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The Story Behind Luke Bryan’s ‘Land of a Million Songs’

Luke Bryan penned seven of What Makes You Country's 15 tracks but there is one song that stands out from the rest: "Land of a Million Songs."

Written by Annie Reuter
The Story Behind Luke Bryan’s ‘Land of a Million Songs’
Luke Bryan; Photo courtesy Capitol Nashville

Luke Bryan recently released his sixth studio album, What Makes You Country, and the project landed at No. 1 on both the Billboard Top 200 and Top Country Albums charts. While the singer penned seven of the album’s 15 tracks, there is one song that stands out from the rest: “Land of a Million Songs.”

The poignant song tells a captivating tale of a songwriter’s journey to Nashville and the many ups and downs along the way. “You were hooked with your daddy’s hand-me-down flat top / The first time that you made your first love cry / And the words you wrote were running from her eyes / Down on the paper, made you feel so alive / So you packed up your pickup and crossed that Tennessee line,” he sings on the song’s first verse.

Bryan penned the powerful song about the Nashville experience with his producers, the father and son team of Jeff and Jody Stevens. In an interview in Nashville with local press, the Georgia native admits that these types of songs are always difficult to bring to life in the writing room. He then went on to share how the song came to be, adding that it is his favorite song he has ever written.

The day they wrote “Land of a Million Songs,” the three frequent collaborators were at Bryan’s house working on a different song when he left the room to get some coffee. As he walked back in, the title “Land of a Million Songs” came to him.

“I can count on both my hands in many, many years of writing, [when] for some reason your brain has a firework moment and you come up with a title,” he tells Sounds Like Nashville. “I remember I was walking back to the songwriting room and I said, ‘Land of a Million Songs.'”

He told Jeff and Jody that they needed to stop working on the song they were writing. Moments later, the three songwriters switched gears and began creating what would become “Land of a Million Songs.”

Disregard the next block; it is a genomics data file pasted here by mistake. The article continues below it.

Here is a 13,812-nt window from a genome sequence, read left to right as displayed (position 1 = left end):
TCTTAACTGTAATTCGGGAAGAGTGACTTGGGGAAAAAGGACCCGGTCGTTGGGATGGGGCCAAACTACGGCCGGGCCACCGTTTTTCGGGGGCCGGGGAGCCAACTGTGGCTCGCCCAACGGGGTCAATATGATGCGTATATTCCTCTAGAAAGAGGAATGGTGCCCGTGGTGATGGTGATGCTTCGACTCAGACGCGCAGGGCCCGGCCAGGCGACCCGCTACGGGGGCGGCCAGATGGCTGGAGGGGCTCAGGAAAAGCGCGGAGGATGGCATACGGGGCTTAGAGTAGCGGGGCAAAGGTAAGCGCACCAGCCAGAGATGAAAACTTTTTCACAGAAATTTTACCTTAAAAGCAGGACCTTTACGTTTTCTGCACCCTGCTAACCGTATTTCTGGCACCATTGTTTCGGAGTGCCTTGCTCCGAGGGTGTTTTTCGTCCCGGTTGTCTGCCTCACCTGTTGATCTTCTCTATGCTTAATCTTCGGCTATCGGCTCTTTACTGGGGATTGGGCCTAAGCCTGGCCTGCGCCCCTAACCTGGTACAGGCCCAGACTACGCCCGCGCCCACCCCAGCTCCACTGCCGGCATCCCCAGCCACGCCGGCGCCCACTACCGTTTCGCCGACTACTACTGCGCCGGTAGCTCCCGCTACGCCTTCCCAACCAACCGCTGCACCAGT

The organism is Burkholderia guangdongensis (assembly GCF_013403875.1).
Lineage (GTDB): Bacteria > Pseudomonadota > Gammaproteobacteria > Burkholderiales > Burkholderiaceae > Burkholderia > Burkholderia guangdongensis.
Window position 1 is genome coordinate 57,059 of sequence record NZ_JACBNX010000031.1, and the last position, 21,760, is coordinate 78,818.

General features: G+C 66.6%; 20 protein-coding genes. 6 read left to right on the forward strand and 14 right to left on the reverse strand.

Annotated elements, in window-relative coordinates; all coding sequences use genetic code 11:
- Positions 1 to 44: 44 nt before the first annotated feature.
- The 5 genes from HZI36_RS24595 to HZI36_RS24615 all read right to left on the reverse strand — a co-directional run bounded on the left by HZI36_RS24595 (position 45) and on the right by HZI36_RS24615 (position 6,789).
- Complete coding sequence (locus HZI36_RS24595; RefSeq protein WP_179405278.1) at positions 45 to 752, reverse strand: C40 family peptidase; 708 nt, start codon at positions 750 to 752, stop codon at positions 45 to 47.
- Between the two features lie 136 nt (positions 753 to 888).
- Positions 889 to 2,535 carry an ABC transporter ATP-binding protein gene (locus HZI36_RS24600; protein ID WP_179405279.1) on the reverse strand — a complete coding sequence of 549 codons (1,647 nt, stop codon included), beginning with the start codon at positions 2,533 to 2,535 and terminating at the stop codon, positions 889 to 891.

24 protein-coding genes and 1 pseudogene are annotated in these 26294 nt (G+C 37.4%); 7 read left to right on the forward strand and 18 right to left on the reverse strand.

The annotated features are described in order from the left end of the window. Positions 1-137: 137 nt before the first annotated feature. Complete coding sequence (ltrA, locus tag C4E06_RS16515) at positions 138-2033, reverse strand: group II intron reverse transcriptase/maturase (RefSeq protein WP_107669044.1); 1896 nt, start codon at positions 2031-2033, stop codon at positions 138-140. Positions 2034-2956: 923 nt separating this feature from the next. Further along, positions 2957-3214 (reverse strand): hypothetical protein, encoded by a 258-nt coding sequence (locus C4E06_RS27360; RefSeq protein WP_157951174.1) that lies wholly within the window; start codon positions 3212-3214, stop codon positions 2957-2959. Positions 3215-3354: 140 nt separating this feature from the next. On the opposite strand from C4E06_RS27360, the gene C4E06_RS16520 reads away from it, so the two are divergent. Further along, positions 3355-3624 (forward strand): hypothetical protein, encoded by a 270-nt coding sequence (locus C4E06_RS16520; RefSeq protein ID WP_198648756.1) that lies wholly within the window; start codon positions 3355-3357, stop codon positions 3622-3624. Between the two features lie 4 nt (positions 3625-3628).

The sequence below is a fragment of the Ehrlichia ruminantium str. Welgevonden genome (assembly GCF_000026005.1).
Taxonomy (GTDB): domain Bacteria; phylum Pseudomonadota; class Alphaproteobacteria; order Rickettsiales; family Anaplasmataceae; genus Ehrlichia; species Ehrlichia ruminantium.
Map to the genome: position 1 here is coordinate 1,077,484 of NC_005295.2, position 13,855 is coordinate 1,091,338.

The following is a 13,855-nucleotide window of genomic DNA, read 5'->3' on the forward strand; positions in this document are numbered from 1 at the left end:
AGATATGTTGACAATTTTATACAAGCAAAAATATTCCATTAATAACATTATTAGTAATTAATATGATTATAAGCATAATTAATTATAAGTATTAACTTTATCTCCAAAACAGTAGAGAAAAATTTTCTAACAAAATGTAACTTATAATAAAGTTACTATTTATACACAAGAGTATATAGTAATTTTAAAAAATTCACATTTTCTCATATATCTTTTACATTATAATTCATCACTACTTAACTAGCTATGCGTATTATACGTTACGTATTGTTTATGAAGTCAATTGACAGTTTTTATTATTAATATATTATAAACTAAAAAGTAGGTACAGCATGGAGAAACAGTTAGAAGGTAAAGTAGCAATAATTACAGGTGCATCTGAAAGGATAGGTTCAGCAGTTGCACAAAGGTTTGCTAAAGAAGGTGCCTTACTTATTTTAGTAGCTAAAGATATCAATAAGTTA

“I said, ‘Boys, whatever we’re writing we need to put it in the trash,'” he recalls. “We wrote the first verse and chorus. We already had been working on the song for a couple of hours. When the kids get off the school bus, and get to the house, all my creativity is gone at that point.”

While Bryan took off his creative hat and spent time being dad for the rest of the day, Jeff and Jody kept working. With a studio in their house, they wrote the second verse and tracked “Land of a Million Songs” unbeknownst to Bryan. The next morning, Bryan was in bed when he saw an email from Jeff come through. He then opened his email, surprised to find the finished song attached.

“I’m like, ‘What are these ding dongs doing? They done went in here and finished this thing!’ And I hit it, and I just started crying in the bed,” Bryan admits. “I called Jeff, and I said, ‘Guys, I really believe this is one of the best songs that I’ve ever written. I couldn’t be more proud of a song, and what you guys did with, ‘Everybody’s got a story that needs to be sold, and they pray someday they’ll hang a little gold, and ride back to their hometown with their head held high.'”

The lyrics came from real life experiences for each of the songwriters. As Bryan explains, Jeff wrote about taking a loading dock job to make his rent, which he did when he was starting out. He then spoke the lines of the song:

“So you take that loading dock job, just to pay the rent / And you learn a few things from them hard working men / You listen to them laugh, and you listen to them curse.”

Bryan admits that it gives him chills when he recites these very lyrics.

“Jeff had a loading dock job when he was getting going. Look my arm, I can’t even handle it,” he says, pointing to the hairs standing up on his arm. “I was that emotional about it. Listen, when you can have those experiences, of making an album, writing a song . . . that’s just one that you don’t question what segment of your audience it’s going to hit. You just have to chalk it up to you in your heart feel like you wrote a great song, and it needs to be on the album. I’m certainly proud of that one.”